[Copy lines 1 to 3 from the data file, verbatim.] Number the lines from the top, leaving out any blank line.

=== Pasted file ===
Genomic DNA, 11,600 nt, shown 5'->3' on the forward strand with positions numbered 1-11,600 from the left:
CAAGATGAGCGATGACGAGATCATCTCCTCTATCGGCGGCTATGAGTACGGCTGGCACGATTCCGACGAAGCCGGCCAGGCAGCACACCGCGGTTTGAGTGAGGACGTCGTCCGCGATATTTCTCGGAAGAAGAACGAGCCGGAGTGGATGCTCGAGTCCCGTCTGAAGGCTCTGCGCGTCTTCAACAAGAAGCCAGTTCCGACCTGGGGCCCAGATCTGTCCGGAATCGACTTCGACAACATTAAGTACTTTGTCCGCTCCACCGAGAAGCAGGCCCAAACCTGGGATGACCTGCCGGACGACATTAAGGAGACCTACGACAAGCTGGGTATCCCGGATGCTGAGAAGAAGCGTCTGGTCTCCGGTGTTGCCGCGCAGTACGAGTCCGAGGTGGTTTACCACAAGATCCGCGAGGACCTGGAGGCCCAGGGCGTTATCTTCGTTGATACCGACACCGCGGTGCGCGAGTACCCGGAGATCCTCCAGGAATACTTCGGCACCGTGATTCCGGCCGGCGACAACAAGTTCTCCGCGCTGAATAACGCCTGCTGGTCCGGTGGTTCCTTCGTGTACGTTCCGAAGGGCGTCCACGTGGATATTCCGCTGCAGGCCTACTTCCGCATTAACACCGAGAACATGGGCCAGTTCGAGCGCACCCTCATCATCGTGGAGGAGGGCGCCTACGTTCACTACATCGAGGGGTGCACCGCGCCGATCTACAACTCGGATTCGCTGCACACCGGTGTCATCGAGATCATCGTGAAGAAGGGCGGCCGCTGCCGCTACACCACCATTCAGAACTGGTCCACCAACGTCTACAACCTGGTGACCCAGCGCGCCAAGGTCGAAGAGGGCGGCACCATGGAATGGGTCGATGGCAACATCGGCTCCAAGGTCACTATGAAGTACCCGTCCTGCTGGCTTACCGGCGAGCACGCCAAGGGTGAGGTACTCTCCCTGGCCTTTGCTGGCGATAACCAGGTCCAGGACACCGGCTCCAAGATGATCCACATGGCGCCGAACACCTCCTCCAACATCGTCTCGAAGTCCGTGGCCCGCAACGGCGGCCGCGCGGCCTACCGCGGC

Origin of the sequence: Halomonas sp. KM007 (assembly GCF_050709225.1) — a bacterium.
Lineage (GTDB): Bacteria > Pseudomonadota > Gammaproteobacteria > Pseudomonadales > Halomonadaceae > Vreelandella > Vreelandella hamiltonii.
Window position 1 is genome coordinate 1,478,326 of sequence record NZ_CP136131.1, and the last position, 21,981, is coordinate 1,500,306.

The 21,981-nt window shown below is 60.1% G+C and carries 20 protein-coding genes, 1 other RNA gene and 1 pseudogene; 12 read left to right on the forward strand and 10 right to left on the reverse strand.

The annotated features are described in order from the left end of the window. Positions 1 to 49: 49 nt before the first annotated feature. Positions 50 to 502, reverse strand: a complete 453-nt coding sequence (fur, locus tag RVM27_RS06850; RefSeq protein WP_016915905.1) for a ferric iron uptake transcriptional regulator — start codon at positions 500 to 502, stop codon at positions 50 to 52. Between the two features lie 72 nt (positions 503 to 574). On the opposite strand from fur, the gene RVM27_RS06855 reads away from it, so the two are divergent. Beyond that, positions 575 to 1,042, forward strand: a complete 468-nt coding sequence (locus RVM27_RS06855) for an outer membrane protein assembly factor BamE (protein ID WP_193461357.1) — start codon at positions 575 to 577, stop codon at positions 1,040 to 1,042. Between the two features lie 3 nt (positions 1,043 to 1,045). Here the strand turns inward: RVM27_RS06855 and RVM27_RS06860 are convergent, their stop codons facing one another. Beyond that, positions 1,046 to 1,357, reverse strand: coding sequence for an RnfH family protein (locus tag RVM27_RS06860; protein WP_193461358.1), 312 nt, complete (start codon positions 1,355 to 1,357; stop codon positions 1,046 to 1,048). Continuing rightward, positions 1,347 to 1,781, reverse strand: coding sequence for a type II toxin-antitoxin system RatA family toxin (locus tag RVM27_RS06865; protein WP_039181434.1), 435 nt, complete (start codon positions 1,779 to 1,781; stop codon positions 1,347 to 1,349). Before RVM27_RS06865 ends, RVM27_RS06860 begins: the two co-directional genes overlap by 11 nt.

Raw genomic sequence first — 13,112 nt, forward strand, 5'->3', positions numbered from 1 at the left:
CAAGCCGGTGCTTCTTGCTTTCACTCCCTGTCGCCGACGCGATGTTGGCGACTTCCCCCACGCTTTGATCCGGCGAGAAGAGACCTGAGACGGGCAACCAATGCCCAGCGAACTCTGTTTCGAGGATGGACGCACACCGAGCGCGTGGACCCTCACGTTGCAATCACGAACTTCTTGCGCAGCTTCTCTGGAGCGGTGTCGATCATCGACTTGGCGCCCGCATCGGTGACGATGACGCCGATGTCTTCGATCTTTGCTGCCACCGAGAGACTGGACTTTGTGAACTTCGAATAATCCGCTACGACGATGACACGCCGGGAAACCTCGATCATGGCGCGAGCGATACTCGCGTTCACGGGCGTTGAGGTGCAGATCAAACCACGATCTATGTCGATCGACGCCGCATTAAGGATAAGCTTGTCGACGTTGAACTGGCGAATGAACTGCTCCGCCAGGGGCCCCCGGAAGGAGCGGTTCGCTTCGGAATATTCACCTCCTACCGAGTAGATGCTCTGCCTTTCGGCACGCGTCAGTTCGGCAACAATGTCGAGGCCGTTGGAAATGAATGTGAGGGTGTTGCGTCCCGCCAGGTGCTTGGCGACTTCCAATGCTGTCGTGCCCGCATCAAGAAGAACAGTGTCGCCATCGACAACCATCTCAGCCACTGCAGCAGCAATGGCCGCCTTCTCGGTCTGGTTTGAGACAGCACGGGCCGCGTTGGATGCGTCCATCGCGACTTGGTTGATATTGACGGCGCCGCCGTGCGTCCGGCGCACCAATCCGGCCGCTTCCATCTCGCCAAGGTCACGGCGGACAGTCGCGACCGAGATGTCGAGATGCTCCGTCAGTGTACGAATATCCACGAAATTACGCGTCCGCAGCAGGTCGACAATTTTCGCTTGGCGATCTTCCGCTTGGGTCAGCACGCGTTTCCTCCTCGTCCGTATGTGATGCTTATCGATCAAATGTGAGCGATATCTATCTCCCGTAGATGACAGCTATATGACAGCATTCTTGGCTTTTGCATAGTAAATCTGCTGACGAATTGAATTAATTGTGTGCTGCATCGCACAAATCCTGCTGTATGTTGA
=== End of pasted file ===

Genomic DNA, 11,600 nt, shown 5'->3' on the forward strand with positions numbered 1-11,600 from the left:
CAAGATGAGCGATGACGAGATCATCTCCTCTATCGGCGGCTATGAGTACGGCTGGCACGATTCCGACGAAGCCGGCCAGGCAGCACACCGCGGTTTGAGTGAGGACGTCGTCCGCGATATTTCTCGGAAGAAGAACGAGCCGGAGTGGATGCTCGAGTCCCGTCTGAAGGCTCTGCGCGTCTTCAACAAGAAGCCAGTTCCGACCTGGGGCCCAGATCTGTCCGGAATCGACTTCGACAACATTAAGTACTTTGTCCGCTCCACCGAGAAGCAGGCCCAAACCTGGGATGACCTGCCGGACGACATTAAGGAGACCTACGACAAGCTGGGTATCCCGGATGCTGAGAAGAAGCGTCTGGTCTCCGGTGTTGCCGCGCAGTACGAGTCCGAGGTGGTTTACCACAAGATCCGCGAGGACCTGGAGGCCCAGGGCGTTATCTTCGTTGATACCGACACCGCGGTGCGCGAGTACCCGGAGATCCTCCAGGAATACTTCGGCACCGTGATTCCGGCCGGCGACAACAAGTTCTCCGCGCTGAATAACGCCTGCTGGTCCGGTGGTTCCTTCGTGTACGTTCCGAAGGGCGTCCACGTGGATATTCCGCTGCAGGCCTACTTCCGCATTAACACCGAGAACATGGGCCAGTTCGAGCGCACCCTCATCATCGTGGAGGAGGGCGCCTACGTTCACTACATCGAGGGGTGCACCGCGCCGATCTACAACTCGGATTCGCTGCACACCGGTGTCATCGAGATCATCGTGAAGAAGGGCGGCCGCTGCCGCTACACCACCATTCAGAACTGGTCCACCAACGTCTACAACCTGGTGACCCAGCGCGCCAAGGTCGAAGAGGGCGGCACCATGGAATGGGTCGATGGCAACATCGGCTCCAAGGTCACTATGAAGTACCCGTCCTGCTGGCTTACCGGCGAGCACGCCAAGGGTGAGGTACTCTCCCTGGCCTTTGCTGGCGATAACCAGGTCCAGGACACCGGCTCCAAGATGATCCACATGGCGCCGAACACCTCCTCCAACATCGTCTCGAAGTCCGTGGCCCGCAACGGCGGCCGCGCGGCCTACCGCGGC

Origin of the sequence: Halomonas sp. KM007 (assembly GCF_050709225.1) — a bacterium.